Tumors of the Foot and Ankle

Abstract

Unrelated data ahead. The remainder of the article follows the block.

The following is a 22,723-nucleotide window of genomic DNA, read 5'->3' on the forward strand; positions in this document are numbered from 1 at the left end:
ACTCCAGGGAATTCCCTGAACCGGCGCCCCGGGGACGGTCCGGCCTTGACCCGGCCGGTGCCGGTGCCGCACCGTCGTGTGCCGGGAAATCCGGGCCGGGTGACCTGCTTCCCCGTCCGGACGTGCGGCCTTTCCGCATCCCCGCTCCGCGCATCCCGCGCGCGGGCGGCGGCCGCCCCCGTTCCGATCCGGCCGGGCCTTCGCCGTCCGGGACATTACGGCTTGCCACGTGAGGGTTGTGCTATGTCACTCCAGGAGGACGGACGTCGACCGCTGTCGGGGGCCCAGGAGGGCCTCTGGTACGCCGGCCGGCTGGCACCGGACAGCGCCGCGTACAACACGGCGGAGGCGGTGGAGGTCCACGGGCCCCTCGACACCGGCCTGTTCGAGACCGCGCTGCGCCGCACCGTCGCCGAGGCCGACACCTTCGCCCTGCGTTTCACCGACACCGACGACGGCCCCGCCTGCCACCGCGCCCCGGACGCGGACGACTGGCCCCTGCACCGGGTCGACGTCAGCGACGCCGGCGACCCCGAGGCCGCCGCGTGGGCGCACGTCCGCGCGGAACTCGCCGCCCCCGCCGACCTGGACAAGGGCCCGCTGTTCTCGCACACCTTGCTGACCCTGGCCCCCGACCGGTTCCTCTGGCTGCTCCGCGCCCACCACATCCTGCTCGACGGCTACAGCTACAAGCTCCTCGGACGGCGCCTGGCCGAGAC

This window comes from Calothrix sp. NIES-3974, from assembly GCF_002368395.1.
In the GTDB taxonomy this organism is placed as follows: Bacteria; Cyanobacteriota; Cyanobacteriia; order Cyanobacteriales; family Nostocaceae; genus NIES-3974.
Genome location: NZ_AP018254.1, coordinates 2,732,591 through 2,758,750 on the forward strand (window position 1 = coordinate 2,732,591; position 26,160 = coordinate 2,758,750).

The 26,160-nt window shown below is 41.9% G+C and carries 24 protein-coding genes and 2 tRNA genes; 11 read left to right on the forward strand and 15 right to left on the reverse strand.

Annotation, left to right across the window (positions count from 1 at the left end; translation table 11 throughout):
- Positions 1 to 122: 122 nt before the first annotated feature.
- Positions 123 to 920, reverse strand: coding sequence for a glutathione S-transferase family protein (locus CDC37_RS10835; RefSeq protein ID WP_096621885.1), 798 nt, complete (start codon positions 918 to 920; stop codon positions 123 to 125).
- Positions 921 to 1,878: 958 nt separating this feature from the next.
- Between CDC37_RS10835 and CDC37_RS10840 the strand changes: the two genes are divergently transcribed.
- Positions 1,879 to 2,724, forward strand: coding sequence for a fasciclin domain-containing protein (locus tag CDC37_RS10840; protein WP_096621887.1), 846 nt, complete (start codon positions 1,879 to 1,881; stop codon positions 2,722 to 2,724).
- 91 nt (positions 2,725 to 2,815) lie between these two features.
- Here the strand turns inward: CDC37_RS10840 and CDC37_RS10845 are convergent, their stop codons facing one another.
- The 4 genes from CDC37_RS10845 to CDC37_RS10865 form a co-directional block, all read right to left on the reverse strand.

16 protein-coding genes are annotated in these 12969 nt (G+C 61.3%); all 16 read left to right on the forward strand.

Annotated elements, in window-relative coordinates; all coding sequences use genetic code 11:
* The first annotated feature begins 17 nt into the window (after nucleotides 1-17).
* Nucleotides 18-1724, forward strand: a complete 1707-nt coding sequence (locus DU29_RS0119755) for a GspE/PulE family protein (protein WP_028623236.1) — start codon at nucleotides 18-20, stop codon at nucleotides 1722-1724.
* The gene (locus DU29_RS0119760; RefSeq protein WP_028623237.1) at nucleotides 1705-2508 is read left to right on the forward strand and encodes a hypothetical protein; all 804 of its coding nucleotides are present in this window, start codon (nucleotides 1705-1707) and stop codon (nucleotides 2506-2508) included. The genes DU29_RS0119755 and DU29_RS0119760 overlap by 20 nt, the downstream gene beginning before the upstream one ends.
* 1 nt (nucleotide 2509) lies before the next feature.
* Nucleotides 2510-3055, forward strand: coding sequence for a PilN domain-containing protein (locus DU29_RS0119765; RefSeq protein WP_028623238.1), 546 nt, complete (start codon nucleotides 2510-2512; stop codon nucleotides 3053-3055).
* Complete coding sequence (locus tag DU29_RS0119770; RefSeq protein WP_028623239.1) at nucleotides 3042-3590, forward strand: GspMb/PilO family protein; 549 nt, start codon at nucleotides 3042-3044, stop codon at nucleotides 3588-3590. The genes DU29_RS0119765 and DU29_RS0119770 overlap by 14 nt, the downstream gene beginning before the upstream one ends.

Tumors involving the foot and ankle are relatively rare. Less than 2% of all sarcomas and less than 10% of soft-tissue sarcomas arise in this location. Pain, swelling, and the presence of a mass are typically diagnosed as the much more common benign tumors, and are treated as such. As a consequence, delays in diagnosis, misdiagnosis, and unplanned surgical excisions lead to poor local control and presumably an increase in systemic disease. Appropriate prebiopsy imaging and a suspicion of malignancy are therefore extremely important. The location and type of biopsy performed are also crucial to optimize treatment. For many soft-tissue sarcomas, chemotherapy is reserved for metastatic disease, or for preoperative reduction of the tumor mass in order to obtain a limb-sparing surgical resection. The impact of long-term survival of patients with soft-tissue sarcomas, with few exceptions, has yet to be proven. Neoadjuvant chemotherapy for primary bone malignancies, Ewing sarcoma, and osteosarcoma, followed by resection with negative margins with limb preservation or amputation, remains the mainstay of treatment.

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